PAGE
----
The National

PORT MORESBY, Papua New Guinea (Sept. 13) – The issue of university fees has raised its head once again in Papua New Guinea and the usual players are reacting in the time-honored way.

Students are protesting that many students or their parents are in no position to afford fee increases.

And those with the unenviable task of administering tertiary education are adamant that the fee rises are not only justified but crucial.

Student leaders in Papua New Guinea may be surprised to learn that students around the world encounter similar problems to those faced by their counterparts in this country.

There are politicians in PNG who take the opportunity to target the fees here, and maintain that education across the board should be free.

Most of them are members of the Opposition, who can commit themselves to the luxury of such opinions as long as they remain comfortably seated on the Opposition benches.

We doubt that any of them has sat down and realistically calculated the cost of educating one tertiary student over a four years degree course in any faculty at any PNG university.

The national government has spent some K26 million (US$8.1 million) in subsidizing tertiary education at just one PNG university in the past 12 months.

Few developing countries in the world would regard such expenditure as either sustainable or justifiable, and particularly not in a country where there are at least five universities presently operating.

Two of them attract little if any support from the government, and that is instructive.

They are private universities, and they accept the responsibility of raising their own funds to manage their operations.

It seems inevitable that tertiary students will have to accept the responsibility for payment of the bulk of their fees for the foreseeable future.

The cost of supplying free tertiary education to all comers is simply prohibitive.

Were it to be implemented, the quality of such education would be sharply lowered, to the point where the attainment of a tertiary education could become meaningless.

If PNG wishes to have tertiary facilities that are capable of competing with similar bodies overseas, then only the highest standards can be accepted on any PNG campus.

To tolerate ill-qualified or inexperienced academic staff would be a recipe for disaster, and would render a PNG degree virtually worthless on the world market.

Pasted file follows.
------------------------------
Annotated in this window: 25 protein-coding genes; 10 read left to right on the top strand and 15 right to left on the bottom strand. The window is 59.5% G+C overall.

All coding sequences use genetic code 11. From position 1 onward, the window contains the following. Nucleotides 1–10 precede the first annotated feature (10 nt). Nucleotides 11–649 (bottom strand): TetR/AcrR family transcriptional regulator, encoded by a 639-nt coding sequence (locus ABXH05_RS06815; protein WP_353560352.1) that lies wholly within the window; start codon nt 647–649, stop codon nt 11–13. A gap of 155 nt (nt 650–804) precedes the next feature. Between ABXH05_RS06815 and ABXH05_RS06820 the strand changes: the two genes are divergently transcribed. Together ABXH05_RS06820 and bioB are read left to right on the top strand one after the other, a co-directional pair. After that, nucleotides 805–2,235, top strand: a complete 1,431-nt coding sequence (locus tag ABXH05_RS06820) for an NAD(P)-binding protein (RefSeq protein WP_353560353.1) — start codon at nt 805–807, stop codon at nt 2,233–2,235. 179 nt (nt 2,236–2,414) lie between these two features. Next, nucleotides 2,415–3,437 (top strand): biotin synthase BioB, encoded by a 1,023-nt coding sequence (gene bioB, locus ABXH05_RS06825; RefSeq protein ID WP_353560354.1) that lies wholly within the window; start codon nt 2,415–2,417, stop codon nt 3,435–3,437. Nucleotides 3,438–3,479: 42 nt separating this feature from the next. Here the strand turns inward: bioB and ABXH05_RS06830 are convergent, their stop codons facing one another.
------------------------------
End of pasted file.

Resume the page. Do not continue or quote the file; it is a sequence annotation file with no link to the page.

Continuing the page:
And to ignore technological developments taken in the stride of overseas universities would have a similar effect.

We have already heard rumbles from students at two of our premier tertiary institutions, based on the unavailability of computer technology, now an essential adjunct to tertiary studies.

Then there are the less important complaints about messing, accommodation and general living facilities on campus.

How could matters be otherwise?

To feed, provide basic accommodation, water supplies, power and all the other inputs that today’s tertiary students regard as non-negotiable comes at huge expense to the university administrations.

Then there are sporting requirements, meeting halls and recreation facilities, and a host of other extras designed to make a university education the exceptional experience it is intended to be.

Comparisons are invidious.

But there will be many readers who will recall their experiences as poverty-stricken university students in other countries.

It may be that many of our own students do no realize what a battle getting a university education has traditionally been in many supposedly affluent countries.

We do not raise that issue as justification for the present situation in PNG, but simply to make the point that students working at full-time jobs as well as attending full-time lectures were commonplace in many parts of the world – and continue to be in many countries.

We are mindful of the fact that many PNG tertiary students make little effort to generate their own fees, either by obtaining part or full time employment, or by other means.

That attitude is part of the widespread feeling in PNG that the government should pay for a wide range of services for individual citizens.

Many observers would question the desirability of the welfare state, one that coddles its citizens from cradle to grave.

For now, a more mature and less aggressive effort is needed from student leaders to understand the cost realities of tertiary education.

Confrontation rarely produces acceptable results.

September 14, 2004

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